Creepy facial recognition firm Clearview AI”which claims to have built an extensive database from billions of photos scraped from the public web”allowed the rich and powerful to use its app as a personal plaything and spy tool, according to reporting from the New York Times on Thursday.
Clearview and its founder, Hoan Ton-That, claim that the database is only supposed to be used by law enforcement and “select security professionals” in the course of investigations. Prior reports from the Times revealed that hundreds of law enforcement agencies, including the Department of Justice and Immigration and Customs Enforcement, had used Clearview’s biometric tools, which is alarming enough, given the total lack of any U.S. laws regulating how face recognition can be used and its proven potential in mass surveillance of anyone from minorities to political targets. Clearview also pitched itself and its tools to white supremacist Paul Nehlen, then a candidate for Congress, saying it could provide “unconventional databases” for “extreme opposition research.”
But the Times has now found that Clearview’s app was “freely used in the wild by the company’s investors, clients and friends” in situations ranging from showing off at parties to, in the case of billionaire Gristedes founder John Catsimatidis, correctly identifying a man his daughter was on a date with. More alarmingly, Catsimatidis launched a trial run of Clearview’s potential as a surveillance tool at his chain of grocery stores.
Catsimatidis told the Times that a Gristedes in Manhattan had used Clearview to screen for “shoplifters or people who had held up other stores,” adding, “People were stealing our HÃ¤agen-Dazs. It was a big problem.” That dovetails with other reporting by BuzzFeed that found Clearview is developing security cameras designed to work with its face recognition tools and that corporations including Kohl’s, Macy’s, and the NBA had tested it.
“As part of the ordinary course of due diligence, we provided trial accounts to potential and current investors, and other strategic partners, so they could test the technology,” Ton-That told the Times.
Some of those investors told the paper they had indeed played around with the app. Texas “MAGA” exchange-traded fund founder Hal Lambert told the Times he shows “it to friends of mine, potential investors,” adding, “They say, “˜How do I get that?’ And I say, “˜You can’t.'” Kirenaga Partners founder David Scalzo told the paper his daughters use the app “on themselves and their friends to see who they look like in the world” because it’s “fun.” And actor Ashton Kutcher, now a venture capitalist, alluded to having access to a suspiciously similar app in a September 2019 YouTube video, the Times found.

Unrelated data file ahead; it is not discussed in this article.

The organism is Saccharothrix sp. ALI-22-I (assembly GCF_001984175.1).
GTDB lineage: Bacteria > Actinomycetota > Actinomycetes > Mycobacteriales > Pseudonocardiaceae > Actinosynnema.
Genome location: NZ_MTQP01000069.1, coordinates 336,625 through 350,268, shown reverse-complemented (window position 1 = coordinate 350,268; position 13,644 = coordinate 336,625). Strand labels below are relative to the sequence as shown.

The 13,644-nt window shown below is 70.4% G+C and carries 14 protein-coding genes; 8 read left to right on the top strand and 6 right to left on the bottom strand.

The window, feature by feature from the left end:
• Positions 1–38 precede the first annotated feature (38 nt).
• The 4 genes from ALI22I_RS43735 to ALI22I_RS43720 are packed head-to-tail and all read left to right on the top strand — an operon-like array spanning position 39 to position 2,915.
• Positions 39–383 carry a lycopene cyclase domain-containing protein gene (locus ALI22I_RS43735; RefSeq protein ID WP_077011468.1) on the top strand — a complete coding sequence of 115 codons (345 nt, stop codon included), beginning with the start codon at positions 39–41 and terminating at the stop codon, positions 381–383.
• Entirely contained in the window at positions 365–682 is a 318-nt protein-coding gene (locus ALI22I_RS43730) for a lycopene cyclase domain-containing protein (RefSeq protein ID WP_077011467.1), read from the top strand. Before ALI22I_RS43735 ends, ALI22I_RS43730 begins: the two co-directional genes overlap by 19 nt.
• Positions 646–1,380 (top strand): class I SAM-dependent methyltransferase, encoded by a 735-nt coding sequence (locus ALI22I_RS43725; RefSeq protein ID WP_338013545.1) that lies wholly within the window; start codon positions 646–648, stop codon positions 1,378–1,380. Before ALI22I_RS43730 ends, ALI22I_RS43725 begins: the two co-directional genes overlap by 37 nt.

It’s not hard to see opportunities for abuse of facial recognition tech by private companies. The private sector has already rolled out false positives on racial or gender grounds. It’s also easy to imagine how surveillance cameras equipped with these tools could be used to sweep businesses for not just criminals, as Catsimatidis alluded to, but also people who end up being arbitrarily flagged as undesirables. Of course, there’s also just the whole creep factor of Clearview providing mobile access to its database to rich people as a marketing tool, assuming they won’t abuse it.
After reports about Clearview and its adoption by law enforcement broke earlier this year, the company has seen serious blowback. Privacy commissioners in Canada have launched an investigation of the company, while the New Jersey Attorney General’s office demanded that police in the state stop using the app immediately. Tech companies including Facebook, Google, and Twitter have sent cease-and-desist orders, and Apple has disabled its iOS app, saying it violated the rules of its developer program.
While scraping the public web for data is legal, Clearview appears to be in a precarious position on other fronts. The company is facing a class-action lawsuit in Illinois, which has a biometric privacy law that ensnared Facebook in a $US550 ($834) million settlement this year, as well as a suit in Virginia claiming it violated laws giving persons rights to commercial use of their names and images. Ton-That insists he has a First Amendment right to scrape the photos, but that clearly doesn’t address whether he’s violating the copyrights of millions of rights holders who originally took the photos.